have acquired what they consider a It would be useless here to detail competency, they invariably return the petty intrigues, the desultory to their native mountains ; and are warfare and the crimes of all kinds always ready to obey the call of their by which Ali gradually extended his pacha. Others prefer the profession dominions. They now comprise Epi- of haïdouts, i. e. highway robbers, rus, Arcadia, the mountains of Pine and after having acquired a property dus, Phocida, a part of Etolia, Thes. by that course of life, they likewise salia, and some districts of Macedo- return, and are never thought the nia ; together with Crevesa, and other worse of, on that account. As they seaports formerly belonging to the are acquainted with the darkest passes Venetians, and which he has wrested of the country, they are most formi. from the French.

dable in partial encounters, in which The pachas of Arta, Argyro-case the Mussulmen are known to be ge. tron, Ochrida, and Delvino, are, in nerally superiour to the disciplined fact, dependent on him, though he troops of Europe. suffers them to enjoy the show and To these natural means of defence trappings of authority; and even the and attack, Ali unites all the craft of fierce tribes which dwell in the crag a politician ; as well in attaching men gy mountains of Epirus, have either to his interests, as in effecting the felt the power of his arms, or have ruin of those whose designs he susbeen subdued by his intrigues. pects. He never vexes his agas by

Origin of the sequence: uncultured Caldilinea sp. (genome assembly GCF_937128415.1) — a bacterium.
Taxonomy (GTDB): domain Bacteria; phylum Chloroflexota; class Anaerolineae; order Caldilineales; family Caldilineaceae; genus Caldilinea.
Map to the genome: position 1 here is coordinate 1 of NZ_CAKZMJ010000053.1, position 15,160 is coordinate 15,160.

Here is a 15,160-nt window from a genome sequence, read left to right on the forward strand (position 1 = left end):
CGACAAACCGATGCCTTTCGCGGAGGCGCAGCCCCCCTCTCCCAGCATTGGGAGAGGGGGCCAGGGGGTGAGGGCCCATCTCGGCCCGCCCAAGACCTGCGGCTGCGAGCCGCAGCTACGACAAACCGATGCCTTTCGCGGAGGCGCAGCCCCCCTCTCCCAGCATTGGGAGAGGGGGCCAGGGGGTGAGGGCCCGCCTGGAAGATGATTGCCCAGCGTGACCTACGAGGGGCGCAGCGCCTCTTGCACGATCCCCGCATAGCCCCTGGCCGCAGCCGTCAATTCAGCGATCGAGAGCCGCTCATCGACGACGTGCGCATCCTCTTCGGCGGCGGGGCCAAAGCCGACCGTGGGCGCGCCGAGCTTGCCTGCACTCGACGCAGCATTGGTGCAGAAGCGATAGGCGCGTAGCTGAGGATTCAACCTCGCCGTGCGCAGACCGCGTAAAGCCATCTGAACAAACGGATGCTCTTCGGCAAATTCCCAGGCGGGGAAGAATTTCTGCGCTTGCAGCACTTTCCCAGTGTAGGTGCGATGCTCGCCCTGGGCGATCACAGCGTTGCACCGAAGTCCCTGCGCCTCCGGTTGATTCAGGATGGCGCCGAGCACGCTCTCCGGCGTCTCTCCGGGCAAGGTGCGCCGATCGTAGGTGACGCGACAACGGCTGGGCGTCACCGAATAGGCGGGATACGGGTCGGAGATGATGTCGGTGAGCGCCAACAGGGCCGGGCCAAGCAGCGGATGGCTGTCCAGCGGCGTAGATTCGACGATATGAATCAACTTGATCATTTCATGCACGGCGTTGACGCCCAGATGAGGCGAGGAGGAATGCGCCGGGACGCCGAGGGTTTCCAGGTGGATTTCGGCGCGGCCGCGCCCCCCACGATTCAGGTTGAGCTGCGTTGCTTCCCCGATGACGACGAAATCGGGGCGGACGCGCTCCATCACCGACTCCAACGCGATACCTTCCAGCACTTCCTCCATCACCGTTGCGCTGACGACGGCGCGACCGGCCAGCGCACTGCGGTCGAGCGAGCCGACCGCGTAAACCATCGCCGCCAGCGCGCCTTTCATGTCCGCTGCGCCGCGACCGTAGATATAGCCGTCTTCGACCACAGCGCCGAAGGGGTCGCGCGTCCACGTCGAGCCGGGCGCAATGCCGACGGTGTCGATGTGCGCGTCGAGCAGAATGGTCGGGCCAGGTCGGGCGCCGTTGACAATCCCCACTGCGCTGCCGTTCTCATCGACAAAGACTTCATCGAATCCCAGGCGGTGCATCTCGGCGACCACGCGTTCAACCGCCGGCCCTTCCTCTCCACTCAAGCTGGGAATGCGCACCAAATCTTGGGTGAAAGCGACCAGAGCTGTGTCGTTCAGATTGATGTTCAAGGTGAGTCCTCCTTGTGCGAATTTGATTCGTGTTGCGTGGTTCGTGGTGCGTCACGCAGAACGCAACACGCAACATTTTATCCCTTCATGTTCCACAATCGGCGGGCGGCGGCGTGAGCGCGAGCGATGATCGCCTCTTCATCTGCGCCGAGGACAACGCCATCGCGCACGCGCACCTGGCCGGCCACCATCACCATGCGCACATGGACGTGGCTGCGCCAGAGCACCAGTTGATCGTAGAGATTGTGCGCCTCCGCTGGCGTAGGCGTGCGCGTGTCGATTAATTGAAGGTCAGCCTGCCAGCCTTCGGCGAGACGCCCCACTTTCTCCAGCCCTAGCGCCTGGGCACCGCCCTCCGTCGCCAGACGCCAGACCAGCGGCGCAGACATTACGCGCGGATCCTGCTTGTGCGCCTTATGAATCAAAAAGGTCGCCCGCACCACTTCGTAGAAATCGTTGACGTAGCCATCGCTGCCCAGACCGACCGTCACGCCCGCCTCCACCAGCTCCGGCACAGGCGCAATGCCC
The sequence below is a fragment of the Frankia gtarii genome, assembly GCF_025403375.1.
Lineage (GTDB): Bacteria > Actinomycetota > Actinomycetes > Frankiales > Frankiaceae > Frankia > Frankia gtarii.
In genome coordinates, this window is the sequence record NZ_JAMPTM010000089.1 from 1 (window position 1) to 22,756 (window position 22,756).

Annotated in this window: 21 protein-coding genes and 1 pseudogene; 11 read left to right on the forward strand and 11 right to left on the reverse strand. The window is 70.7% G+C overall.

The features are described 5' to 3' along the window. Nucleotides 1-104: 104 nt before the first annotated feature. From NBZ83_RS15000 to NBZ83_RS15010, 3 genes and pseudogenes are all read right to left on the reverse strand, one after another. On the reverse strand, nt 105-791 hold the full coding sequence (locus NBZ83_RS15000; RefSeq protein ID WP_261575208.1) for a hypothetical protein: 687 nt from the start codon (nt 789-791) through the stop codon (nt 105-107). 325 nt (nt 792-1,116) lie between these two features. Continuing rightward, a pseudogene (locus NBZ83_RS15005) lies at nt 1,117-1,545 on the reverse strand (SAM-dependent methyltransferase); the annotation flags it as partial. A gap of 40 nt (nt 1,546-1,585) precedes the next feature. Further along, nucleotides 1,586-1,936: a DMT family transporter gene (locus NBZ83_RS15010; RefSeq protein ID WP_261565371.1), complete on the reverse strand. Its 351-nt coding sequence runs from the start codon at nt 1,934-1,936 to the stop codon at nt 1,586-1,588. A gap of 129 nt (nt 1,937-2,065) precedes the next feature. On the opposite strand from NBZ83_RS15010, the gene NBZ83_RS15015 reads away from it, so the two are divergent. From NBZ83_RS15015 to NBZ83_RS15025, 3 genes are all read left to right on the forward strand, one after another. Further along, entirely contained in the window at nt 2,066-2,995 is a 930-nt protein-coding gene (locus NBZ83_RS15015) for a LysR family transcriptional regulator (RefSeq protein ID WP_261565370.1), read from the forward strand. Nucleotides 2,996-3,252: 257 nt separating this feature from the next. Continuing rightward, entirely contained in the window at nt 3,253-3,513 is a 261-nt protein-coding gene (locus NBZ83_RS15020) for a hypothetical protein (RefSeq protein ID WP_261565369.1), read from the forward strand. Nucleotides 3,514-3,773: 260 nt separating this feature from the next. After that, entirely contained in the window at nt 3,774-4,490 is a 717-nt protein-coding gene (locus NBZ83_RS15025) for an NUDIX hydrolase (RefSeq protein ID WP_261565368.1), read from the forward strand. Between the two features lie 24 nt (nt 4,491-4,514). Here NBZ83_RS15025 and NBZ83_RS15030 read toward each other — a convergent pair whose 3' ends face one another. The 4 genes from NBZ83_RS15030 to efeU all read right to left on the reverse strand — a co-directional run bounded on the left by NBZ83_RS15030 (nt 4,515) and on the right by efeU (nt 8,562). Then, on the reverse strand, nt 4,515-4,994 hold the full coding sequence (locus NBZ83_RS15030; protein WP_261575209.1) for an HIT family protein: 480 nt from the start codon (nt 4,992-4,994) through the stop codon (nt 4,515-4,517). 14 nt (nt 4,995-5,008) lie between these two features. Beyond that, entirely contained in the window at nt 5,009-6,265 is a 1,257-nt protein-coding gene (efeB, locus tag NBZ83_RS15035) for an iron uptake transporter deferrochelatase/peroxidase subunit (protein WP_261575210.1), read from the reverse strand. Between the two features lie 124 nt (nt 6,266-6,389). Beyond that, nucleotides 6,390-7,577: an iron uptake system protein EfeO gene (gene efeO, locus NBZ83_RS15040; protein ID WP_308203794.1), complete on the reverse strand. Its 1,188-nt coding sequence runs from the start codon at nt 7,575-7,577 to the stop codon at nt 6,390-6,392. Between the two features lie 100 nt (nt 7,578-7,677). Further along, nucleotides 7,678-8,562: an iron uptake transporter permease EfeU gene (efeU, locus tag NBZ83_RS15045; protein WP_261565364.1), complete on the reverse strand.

The revenue drawn by Ali from preventing their extortions. On the these countries, may be valued at contrary, he lets them act at their 400,0001, including the taxes, which own discretion; well convinced, that are collected with less severity than rogues will never seek for change, in the rest of the empire ; the produce when they are assured of impunity ; of his numerous flocks, and his pro- and from this conduct some of them fits on the sale of wool and timber, are fanatically devoted to him. and indeed on trade in general, for he He never lulls himself in dangeris the greatest trader and first mo ous security ; and, always on the nopolist in his dominions. This sum watch for European news, as we have is sufficient to pay his tributes to the observed already, he never lets a foPorte ; to defray the expenses of his reigner pass through his dominions, household; and to maintain his army, without summoning him into his

His forces may amount in peacea- presence; not so much with a view ble times to six or eight thousand to extort

present from him, Albanese; though in cases of great though he is as greedy as any other

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Turk, as to get information. He af- Italy. Their women, whose greatest
terwards compares the various intelli- finery is a gold-embroidered hand-
gence that he has received; he cal- kerchief, receive gold and silver
culates events ; and every thing in thread from Vienna, Germany also,
duces a belief that Ali will be one of supplies them with woollen cloth and